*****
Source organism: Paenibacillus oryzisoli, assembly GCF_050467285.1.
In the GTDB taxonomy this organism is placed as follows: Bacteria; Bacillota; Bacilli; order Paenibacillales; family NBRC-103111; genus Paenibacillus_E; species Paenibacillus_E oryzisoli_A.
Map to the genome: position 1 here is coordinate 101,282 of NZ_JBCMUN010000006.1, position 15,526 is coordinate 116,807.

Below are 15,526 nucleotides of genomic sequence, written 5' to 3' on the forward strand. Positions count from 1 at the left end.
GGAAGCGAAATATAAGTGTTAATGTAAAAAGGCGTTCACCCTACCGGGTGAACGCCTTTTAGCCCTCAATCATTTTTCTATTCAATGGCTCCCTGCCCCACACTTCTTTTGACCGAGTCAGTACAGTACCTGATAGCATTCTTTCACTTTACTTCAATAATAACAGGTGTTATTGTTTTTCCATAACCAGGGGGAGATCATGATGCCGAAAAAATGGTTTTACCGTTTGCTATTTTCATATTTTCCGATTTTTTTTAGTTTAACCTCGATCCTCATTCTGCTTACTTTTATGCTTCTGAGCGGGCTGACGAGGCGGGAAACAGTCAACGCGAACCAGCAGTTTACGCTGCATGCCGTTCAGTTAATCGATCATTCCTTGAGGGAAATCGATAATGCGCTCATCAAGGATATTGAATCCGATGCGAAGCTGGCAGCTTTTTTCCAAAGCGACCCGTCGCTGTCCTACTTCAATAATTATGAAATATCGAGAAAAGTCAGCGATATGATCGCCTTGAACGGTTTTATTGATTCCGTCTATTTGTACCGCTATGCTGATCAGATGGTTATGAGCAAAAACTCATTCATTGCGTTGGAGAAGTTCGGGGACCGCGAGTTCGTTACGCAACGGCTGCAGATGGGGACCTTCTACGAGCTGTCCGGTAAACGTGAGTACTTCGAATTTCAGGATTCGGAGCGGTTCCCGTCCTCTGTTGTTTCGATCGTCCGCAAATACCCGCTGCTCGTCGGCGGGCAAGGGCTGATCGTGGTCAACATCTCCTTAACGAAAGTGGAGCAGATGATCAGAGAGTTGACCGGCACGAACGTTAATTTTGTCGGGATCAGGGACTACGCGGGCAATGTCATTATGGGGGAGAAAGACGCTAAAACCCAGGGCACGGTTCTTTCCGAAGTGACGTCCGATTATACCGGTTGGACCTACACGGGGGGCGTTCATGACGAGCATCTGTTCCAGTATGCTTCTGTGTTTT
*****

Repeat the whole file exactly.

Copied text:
Source organism: Paenibacillus oryzisoli, assembly GCF_050467285.1.
In the GTDB taxonomy this organism is placed as follows: Bacteria; Bacillota; Bacilli; order Paenibacillales; family NBRC-103111; genus Paenibacillus_E; species Paenibacillus_E oryzisoli_A.
Map to the genome: position 1 here is coordinate 101,282 of NZ_JBCMUN010000006.1, position 15,526 is coordinate 116,807.

Below are 15,526 nucleotides of genomic sequence, written 5' to 3' on the forward strand. Positions count from 1 at the left end.
GGAAGCGAAATATAAGTGTTAATGTAAAAAGGCGTTCACCCTACCGGGTGAACGCCTTTTAGCCCTCAATCATTTTTCTATTCAATGGCTCCCTGCCCCACACTTCTTTTGACCGAGTCAGTACAGTACCTGATAGCATTCTTTCACTTTACTTCAATAATAACAGGTGTTATTGTTTTTCCATAACCAGGGGGAGATCATGATGCCGAAAAAATGGTTTTACCGTTTGCTATTTTCATATTTTCCGATTTTTTTTAGTTTAACCTCGATCCTCATTCTGCTTACTTTTATGCTTCTGAGCGGGCTGACGAGGCGGGAAACAGTCAACGCGAACCAGCAGTTTACGCTGCATGCCGTTCAGTTAATCGATCATTCCTTGAGGGAAATCGATAATGCGCTCATCAAGGATATTGAATCCGATGCGAAGCTGGCAGCTTTTTTCCAAAGCGACCCGTCGCTGTCCTACTTCAATAATTATGAAATATCGAGAAAAGTCAGCGATATGATCGCCTTGAACGGTTTTATTGATTCCGTCTATTTGTACCGCTATGCTGATCAGATGGTTATGAGCAAAAACTCATTCATTGCGTTGGAGAAGTTCGGGGACCGCGAGTTCGTTACGCAACGGCTGCAGATGGGGACCTTCTACGAGCTGTCCGGTAAACGTGAGTACTTCGAATTTCAGGATTCGGAGCGGTTCCCGTCCTCTGTTGTTTCGATCGTCCGCAAATACCCGCTGCTCGTCGGCGGGCAAGGGCTGATCGTGGTCAACATCTCCTTAACGAAAGTGGAGCAGATGATCAGAGAGTTGACCGGCACGAACGTTAATTTTGTCGGGATCAGGGACTACGCGGGCAATGTCATTATGGGGGAGAAAGACGCTAAAACCCAGGGCACGGTTCTTTCCGAAGTGACGTCCGATTATACCGGTTGGACCTACACGGGGGGCGTTCATGACGAGCATCTGTTCCAGTATGCTTCTGTGTTTT